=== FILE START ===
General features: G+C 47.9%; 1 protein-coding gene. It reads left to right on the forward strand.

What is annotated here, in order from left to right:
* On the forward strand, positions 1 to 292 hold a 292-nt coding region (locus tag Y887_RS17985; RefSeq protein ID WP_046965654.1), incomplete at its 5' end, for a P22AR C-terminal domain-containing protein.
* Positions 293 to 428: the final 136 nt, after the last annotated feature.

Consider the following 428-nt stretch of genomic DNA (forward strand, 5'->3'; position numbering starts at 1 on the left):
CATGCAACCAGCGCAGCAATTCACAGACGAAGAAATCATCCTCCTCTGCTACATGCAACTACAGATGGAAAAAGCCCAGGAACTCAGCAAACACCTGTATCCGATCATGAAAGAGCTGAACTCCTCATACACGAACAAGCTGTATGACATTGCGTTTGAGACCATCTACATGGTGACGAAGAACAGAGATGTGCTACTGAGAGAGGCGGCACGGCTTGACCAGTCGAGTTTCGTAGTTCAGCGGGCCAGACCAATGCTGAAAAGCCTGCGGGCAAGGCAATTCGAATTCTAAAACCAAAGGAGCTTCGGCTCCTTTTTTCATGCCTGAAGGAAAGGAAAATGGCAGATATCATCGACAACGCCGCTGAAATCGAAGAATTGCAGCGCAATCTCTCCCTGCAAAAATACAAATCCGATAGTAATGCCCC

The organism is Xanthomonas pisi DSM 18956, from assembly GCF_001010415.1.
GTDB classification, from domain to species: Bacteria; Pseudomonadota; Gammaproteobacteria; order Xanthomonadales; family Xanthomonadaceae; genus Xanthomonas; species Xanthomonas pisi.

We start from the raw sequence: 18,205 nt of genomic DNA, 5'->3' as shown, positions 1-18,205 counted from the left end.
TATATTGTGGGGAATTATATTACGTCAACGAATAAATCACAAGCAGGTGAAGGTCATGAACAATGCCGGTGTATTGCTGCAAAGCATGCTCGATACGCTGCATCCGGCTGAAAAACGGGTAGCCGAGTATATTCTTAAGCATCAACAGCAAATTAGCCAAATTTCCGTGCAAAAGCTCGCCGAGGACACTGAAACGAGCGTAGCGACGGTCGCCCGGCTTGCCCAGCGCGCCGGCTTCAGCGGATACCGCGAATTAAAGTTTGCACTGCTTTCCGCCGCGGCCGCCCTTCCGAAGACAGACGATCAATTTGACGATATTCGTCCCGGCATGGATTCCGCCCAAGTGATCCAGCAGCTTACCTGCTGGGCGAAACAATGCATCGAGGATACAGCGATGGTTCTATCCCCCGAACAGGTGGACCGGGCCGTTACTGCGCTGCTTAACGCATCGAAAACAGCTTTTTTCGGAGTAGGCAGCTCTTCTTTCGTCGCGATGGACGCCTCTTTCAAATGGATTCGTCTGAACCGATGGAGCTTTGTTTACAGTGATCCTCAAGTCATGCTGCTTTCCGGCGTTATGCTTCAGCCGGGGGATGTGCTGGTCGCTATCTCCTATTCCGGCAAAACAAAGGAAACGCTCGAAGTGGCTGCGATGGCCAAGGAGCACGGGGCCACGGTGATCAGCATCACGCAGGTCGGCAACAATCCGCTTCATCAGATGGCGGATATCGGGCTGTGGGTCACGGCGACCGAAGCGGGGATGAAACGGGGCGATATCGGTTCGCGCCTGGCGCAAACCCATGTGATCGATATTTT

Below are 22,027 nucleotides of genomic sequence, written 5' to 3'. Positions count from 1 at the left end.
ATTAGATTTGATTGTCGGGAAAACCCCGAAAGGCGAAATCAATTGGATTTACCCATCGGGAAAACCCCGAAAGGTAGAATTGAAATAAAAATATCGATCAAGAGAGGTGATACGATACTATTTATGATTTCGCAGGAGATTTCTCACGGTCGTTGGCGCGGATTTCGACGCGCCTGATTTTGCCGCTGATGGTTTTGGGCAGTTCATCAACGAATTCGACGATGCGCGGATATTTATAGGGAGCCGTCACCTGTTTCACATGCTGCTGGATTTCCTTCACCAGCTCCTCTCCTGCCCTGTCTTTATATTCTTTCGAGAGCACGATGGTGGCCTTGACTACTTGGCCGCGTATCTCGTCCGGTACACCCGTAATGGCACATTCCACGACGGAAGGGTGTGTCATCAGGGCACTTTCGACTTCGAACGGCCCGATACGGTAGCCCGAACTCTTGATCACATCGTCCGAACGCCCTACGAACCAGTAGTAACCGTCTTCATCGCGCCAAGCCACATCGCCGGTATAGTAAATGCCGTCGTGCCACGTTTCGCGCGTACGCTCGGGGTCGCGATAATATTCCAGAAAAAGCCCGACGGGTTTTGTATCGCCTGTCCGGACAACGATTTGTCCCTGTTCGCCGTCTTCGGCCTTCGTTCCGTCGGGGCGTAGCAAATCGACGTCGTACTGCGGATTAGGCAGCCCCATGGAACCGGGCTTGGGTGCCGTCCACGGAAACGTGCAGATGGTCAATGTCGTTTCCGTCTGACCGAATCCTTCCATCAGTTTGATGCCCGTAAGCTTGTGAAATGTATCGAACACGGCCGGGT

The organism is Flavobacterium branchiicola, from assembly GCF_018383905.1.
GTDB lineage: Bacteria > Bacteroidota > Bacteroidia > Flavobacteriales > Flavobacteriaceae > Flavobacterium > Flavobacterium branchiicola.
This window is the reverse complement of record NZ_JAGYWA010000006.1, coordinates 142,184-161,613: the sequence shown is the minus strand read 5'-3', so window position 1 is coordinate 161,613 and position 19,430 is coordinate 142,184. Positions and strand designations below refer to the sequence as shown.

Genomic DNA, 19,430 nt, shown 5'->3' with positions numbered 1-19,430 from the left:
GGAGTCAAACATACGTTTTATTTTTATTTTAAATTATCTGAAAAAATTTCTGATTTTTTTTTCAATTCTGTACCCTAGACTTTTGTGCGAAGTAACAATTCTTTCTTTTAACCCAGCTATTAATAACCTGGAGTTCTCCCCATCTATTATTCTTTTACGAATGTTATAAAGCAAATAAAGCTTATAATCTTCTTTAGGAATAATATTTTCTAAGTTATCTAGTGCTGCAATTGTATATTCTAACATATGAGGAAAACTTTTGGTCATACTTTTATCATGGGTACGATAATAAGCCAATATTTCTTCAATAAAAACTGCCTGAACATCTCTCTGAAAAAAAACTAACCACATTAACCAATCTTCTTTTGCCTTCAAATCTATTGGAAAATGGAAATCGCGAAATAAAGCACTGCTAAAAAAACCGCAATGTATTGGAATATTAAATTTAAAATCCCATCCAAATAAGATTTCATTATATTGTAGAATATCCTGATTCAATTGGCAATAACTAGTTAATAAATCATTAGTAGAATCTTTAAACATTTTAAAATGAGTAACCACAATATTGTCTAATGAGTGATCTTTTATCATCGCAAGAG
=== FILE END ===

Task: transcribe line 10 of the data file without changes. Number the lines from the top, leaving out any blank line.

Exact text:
TATATTGTGGGGAATTATATTACGTCAACGAATAAATCACAAGCAGGTGAAGGTCATGAACAATGCCGGTGTATTGCTGCAAAGCATGCTCGATACGCTGCATCCGGCTGAAAAACGGGTAGCCGAGTATATTCTTAAGCATCAACAGCAAATTAGCCAAATTTCCGTGCAAAAGCTCGCCGAGGACACTGAAACGAGCGTAGCGACGGTCGCCCGGCTTGCCCAGCGCGCCGGCTTCAGCGGATACCGCGAATTAAAGTTTGCACTGCTTTCCGCCGCGGCCGCCCTTCCGAAGACAGACGATCAATTTGACGATATTCGTCCCGGCATGGATTCCGCCCAAGTGATCCAGCAGCTTACCTGCTGGGCGAAACAATGCATCGAGGATACAGCGATGGTTCTATCCCCCGAACAGGTGGACCGGGCCGTTACTGCGCTGCTTAACGCATCGAAAACAGCTTTTTTCGGAGTAGGCAGCTCTTCTTTCGTCGCGATGGACGCCTCTTTCAAATGGATTCGTCTGAACCGATGGAGCTTTGTTTACAGTGATCCTCAAGTCATGCTGCTTTCCGGCGTTATGCTTCAGCCGGGGGATGTGCTGGTCGCTATCTCCTATTCCGGCAAAACAAAGGAAACGCTCGAAGTGGCTGCGATGGCCAAGGAGCACGGGGCCACGGTGATCAGCATCACGCAGGTCGGCAACAATCCGCTTCATCAGATGGCGGATATCGGGCTGTGGGTCACGGCGACCGAAGCGGGGATGAAACGGGGCGATATCGGTTCGCGCCTGGCGCAAACCCATGTGATCGATATTTT